#blackhealthmatters #blacklivesmatter 2015 black girls black women crazy medical

When Being Strong Kills You

I can’t even tell you how many times I’ve heard men tell me that I’m crazy. But, I think what I’ve heard uttered in frustration is something that I want to bring attention to now. The myth of the strong black woman. This myth that seeks to guide us as we grow up in facts cripples us by the time we’re grown women.

We’re taught that we shouldn’t be vulnerable. That we should be able to get through the problems that we encounter with strength and determination. We should just keep on keeping on. But, that’s not true. So many black women suffer from depression and are not getting the help that they need.

We try to explain it all and say “Oh, she’s just a little sick right now. She needs to pray on it and she’ll be better.” We can’t pray away mental illness. We have to address it and we have to stop teaching our girls that they have to grin and bear the pain. It’s too much.

Being strong is killing them. I’m tired of reading stories about my sisters who are struggling with underlying cases of mental illness and no one in their circle seems to know it. Blame it on the fact that we are uneducated or unconcerned about mental health in this country, but I have to say “Please stop ignoring it. It’s killing us.”


I know. I get tired. I get tired of being a strong black woman. I watched my grandmother raise 11 children on her own and then raise some of her children’s children. If that wasn’t enough, she took in foster kids. One summer that I spent with her she had 13 other children that summer. Who the heck openly commits to raising 13 children for the summer? Why? I know she loved us but did anyone think that maybe that was too much? Let’s alternate kids for the summer?

My own mother pushed aside her pain to raise her children by herself with no financial, emotional or physical support from my dad. I still remember the day she said to me “Your dad is gone. I need you to be a big girl and help me with your brother and sister.” I was 10. Thus began the need to be a strong black girl who would become a strong black woman.

I’m not against therapy. I’m a big supporter of the need for therapy. I will often say that black folks need three things: Jesus, wine and therapy. We often neglect therapy believing that we can pray away our pain. But, if you are in immense pain can you even hear God’s response? No. The noise is too loud.

So, we put on our cape and continue to fight for the injustices of the world and never worry about how it is affecting us. How it is killing us because we are supposed to worry about everyone else but ourselves. We don’t want to be weak. Therefore, we continue to do everything around us to make people not see that we are cracking under the pressure. Try to live a normal life.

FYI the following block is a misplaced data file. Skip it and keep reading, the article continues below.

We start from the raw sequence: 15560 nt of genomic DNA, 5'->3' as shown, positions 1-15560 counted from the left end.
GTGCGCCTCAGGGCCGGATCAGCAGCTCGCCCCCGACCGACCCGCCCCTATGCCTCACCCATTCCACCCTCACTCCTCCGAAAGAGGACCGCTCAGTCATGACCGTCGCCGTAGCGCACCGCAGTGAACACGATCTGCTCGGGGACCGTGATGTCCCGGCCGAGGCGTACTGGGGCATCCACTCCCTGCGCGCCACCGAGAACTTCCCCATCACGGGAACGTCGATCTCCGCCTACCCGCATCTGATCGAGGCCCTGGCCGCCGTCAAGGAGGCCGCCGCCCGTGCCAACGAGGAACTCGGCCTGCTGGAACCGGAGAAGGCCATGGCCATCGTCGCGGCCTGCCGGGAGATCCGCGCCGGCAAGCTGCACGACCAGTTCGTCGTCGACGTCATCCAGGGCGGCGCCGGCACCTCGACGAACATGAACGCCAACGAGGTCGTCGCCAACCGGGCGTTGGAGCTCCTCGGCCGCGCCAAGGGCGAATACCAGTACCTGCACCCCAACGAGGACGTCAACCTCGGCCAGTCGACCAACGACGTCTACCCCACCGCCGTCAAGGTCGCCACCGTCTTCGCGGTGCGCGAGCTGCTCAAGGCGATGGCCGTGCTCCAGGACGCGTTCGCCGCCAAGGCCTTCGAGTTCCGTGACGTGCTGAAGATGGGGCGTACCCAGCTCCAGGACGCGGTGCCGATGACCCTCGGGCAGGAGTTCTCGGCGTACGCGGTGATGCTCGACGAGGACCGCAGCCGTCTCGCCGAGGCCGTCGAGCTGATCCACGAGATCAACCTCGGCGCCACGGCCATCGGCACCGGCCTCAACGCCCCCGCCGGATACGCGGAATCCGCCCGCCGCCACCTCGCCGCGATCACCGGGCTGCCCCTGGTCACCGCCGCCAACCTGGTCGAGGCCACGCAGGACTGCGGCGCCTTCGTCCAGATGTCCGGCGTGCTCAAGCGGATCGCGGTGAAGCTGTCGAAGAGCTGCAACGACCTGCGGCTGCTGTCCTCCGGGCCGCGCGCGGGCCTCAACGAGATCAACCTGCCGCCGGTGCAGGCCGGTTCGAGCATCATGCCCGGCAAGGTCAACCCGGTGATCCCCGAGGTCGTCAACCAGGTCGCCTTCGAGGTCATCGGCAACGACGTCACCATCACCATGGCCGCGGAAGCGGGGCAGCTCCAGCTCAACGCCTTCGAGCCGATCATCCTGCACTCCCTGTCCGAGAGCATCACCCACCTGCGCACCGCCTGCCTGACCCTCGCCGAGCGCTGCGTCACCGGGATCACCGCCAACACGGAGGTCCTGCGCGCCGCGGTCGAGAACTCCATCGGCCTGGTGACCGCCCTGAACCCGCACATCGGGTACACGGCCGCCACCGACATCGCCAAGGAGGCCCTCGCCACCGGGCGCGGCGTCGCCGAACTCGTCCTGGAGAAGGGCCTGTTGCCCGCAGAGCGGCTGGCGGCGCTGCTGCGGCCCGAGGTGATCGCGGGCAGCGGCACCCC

We deny that we are hurting for the convenience of others. To try to appear strong in spite of the pain. To endure. To deny the ugly truth that sometimes life is hard and we need help. We need your listening ear. We need sympathy and we need your encouragement that we should seek help.

I’m tired of reading stories where black women are killing their children, each other or themselves in what is clearly undiagnosed mental health issues. We have to stop saying be strong and tell them that it’s okay to not be strong. Be you. Find your authentic voice and get help. It’s okay.





Disclaimer: I don’t own these photos. A quick Google search was performed to find them.


  1. So true and I totally agree. I was depressed, I talked with my doctor and was started on medication. It helped but there is a stigma/taboo for us black women. I have realized that I don’t have it all together. We have so much put on us, that we just keep going. We do not focus on our health issues because we are too busy taking care of others. Thanks for the post.

    Liked by 1 person

  2. Wow! I read that article and I feel extremely saddened for both of the women and their families. This is a clear case of a mental health issue. The more we talk about it, the more we can recognize when our loved ones are not well.
    I’m so glad you’re talking about it. I always say reaching out for help is a strength, not a weakness. I especially love that you say “we can’t pray away mental illness”. So true!

    Liked by 2 people

  3. I had to reblog. I thought you made a lot of touching points and I agree sometimes I think having to be the strong one 24/7 is not always so positive. It is draining and most people, especially men do not realize the burden that a lot of women carry. Thank you for the post!

    Liked by 2 people

  4. Great blog! Making a decision to seek help from others, is a BIG NO! NO! for me..and this part “We deny that we are hurting for the convenience of others. “, hit me! Damn! I always act strong, in-front of so many people, most specially to my family or loved one’s, but inside I’m not!

    Liked by 1 person

      1. I know, but trust me you will feel better. It helps to have an outsider give you prospective. We’re women and we should be able to show vulnerability and stop trying to save the world. It’s okay to save ourselves first.

        Liked by 1 person

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